“If the goal is sales, that can be good in the short term but long-term success is very much based on trust.”

Our most engaging post on Instagram—by a landslide— is a picture of a 5” by 2” piece of paper. In sharing that picture, we started to unpack what we consider the single best marketing strategy that any business can undertake. It costs nothing and yet it pays dividends over time.  

We call it “The Trusted Advisor Theory.”  

But First, More On That Piece of Paper

This small piece of paper we shared contains a curated list East Fork Pottery’s favorite restaurants, bars, breweries, and activities in Asheville. It even includes other favorite potters in the city. We picked it up at their shop on North Lexington.  

To be clear, this isn’t just any list. As many of you know, East Fork is an Asheville institution—a well-known pottery brand now famous throughout the country. As far as brands go, they’re about as big as it gets in Asheville. They’ve been featured in Bon Appétit, Fast Company, the New York Times, and many other publications. 

While they make their goods in Asheville, they’re not just making it in Asheville. They’re making it everywhere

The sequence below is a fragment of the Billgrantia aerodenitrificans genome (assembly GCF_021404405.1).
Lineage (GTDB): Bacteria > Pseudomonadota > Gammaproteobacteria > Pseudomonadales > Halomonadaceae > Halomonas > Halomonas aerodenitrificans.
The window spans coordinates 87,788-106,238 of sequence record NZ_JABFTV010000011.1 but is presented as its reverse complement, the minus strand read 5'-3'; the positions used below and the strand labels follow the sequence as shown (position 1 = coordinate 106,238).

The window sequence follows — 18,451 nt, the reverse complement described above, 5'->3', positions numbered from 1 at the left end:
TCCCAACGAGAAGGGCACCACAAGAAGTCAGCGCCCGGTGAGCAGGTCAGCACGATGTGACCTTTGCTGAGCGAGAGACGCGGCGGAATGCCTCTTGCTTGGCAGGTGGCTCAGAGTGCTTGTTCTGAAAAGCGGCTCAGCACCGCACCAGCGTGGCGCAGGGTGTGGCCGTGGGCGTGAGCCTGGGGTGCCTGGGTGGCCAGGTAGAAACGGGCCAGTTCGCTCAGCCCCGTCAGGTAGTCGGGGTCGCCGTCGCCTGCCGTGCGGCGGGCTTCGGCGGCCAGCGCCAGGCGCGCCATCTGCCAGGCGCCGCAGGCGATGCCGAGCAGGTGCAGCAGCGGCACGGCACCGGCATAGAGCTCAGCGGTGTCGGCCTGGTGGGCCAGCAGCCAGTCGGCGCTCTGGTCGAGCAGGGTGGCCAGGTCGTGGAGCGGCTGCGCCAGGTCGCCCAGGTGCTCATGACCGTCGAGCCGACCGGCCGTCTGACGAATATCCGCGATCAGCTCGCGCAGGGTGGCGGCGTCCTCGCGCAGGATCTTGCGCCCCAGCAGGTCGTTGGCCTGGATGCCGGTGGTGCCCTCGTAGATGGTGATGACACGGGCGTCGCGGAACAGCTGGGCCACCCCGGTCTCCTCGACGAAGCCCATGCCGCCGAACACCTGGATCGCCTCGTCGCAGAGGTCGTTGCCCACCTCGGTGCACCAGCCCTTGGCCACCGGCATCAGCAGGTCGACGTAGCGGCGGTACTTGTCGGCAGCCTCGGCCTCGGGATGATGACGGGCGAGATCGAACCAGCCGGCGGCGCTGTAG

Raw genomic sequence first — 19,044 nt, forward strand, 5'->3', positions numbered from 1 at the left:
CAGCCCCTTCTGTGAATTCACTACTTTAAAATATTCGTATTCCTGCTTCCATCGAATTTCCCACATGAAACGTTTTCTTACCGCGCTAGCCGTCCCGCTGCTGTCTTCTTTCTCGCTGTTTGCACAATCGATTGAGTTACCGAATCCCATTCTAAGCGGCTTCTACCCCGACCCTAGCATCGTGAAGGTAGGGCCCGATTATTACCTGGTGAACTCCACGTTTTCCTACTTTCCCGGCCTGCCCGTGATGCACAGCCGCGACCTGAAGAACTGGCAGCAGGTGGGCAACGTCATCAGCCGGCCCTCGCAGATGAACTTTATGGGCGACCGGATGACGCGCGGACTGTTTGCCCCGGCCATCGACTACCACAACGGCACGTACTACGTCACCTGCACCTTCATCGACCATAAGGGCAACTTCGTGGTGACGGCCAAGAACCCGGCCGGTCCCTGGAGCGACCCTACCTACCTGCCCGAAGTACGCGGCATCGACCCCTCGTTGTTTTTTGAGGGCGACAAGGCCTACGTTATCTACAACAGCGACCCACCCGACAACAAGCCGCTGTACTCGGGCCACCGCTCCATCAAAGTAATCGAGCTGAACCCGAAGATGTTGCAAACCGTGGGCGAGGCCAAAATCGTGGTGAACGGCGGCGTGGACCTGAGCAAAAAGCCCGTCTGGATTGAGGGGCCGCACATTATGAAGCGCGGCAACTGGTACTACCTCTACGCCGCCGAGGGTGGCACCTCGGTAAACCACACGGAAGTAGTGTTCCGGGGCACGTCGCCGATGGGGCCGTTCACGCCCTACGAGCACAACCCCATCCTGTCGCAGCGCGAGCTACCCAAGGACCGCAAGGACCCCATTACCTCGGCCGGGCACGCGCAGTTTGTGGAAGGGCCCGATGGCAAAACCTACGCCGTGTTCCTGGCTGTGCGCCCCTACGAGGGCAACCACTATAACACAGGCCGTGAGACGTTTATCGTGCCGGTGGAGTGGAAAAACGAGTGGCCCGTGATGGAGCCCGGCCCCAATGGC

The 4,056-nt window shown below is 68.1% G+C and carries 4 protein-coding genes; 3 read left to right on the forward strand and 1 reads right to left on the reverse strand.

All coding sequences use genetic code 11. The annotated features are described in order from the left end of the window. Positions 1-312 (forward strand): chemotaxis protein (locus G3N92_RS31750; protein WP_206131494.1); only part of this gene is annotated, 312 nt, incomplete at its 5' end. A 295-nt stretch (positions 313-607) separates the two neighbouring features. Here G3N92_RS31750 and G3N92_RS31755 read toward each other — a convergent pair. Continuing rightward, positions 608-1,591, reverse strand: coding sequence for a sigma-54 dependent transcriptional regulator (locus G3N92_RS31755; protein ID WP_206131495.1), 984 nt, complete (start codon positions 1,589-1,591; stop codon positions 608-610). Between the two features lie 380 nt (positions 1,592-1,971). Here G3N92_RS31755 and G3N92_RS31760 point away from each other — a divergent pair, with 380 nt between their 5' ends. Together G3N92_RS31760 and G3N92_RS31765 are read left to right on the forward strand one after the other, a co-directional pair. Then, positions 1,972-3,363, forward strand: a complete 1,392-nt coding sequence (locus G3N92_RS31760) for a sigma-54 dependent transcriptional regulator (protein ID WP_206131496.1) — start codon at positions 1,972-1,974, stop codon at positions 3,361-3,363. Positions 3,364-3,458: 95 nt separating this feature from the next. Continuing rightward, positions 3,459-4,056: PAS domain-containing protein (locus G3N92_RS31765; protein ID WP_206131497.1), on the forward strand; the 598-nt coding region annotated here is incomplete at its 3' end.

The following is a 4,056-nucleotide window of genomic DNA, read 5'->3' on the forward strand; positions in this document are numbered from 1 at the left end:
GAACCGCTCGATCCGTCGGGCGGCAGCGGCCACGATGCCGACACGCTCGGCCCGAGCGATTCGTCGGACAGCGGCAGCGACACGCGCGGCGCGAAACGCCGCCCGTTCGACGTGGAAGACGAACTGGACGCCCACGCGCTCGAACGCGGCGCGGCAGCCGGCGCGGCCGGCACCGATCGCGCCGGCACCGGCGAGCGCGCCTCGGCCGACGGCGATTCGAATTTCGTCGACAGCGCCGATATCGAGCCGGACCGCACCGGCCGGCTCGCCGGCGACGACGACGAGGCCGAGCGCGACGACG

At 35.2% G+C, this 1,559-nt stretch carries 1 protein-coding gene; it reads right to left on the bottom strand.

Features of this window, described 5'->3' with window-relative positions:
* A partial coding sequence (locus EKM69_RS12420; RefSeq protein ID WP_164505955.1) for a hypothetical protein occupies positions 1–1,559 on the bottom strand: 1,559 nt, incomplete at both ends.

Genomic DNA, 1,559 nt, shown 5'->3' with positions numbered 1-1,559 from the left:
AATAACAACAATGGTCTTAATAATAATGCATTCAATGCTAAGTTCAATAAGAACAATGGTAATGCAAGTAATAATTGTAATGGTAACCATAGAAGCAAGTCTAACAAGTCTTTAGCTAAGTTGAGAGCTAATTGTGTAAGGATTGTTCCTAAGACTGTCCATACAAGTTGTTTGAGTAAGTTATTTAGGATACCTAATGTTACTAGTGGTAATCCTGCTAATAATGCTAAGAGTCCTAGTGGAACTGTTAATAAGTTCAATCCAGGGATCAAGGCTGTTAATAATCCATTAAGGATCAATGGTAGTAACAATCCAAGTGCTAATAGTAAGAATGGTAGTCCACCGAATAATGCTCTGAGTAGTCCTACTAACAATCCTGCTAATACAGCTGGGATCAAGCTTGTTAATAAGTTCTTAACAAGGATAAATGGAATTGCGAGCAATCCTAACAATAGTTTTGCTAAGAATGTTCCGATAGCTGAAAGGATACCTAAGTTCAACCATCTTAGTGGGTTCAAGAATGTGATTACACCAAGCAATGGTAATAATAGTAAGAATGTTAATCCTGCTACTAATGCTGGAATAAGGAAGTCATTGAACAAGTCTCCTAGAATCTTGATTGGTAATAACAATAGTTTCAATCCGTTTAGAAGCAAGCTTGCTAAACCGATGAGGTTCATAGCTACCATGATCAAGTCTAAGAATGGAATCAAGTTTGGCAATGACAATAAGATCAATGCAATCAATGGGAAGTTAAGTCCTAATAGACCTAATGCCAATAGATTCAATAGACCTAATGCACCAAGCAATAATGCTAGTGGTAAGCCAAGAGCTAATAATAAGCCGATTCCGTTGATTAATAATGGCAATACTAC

So then, why bother to give out a list of their favorite coffee shops, and even more shockingly, other pottery makers in town? Why send people away from their shop to other stores in town to their competition?

Why It’s Not Always About the Sale

“I’m not a very good salesperson. I often send people away to other companies,” says Gillie Roberts, owner of Ware, a sustainable lifestyle shop called in Downtown Asheville. “I’ll say to them ‘Here’s the exact thing you need, I don’t carry it for XYZ but this is what you need.’” 

She continued, “If the goal is sales, that can be good in the short term but long-term success is very much based on trust.” 

(P.S. We interviewed Gillie in podcast Episode 004. You can listen to the full episode and review the show notes here.)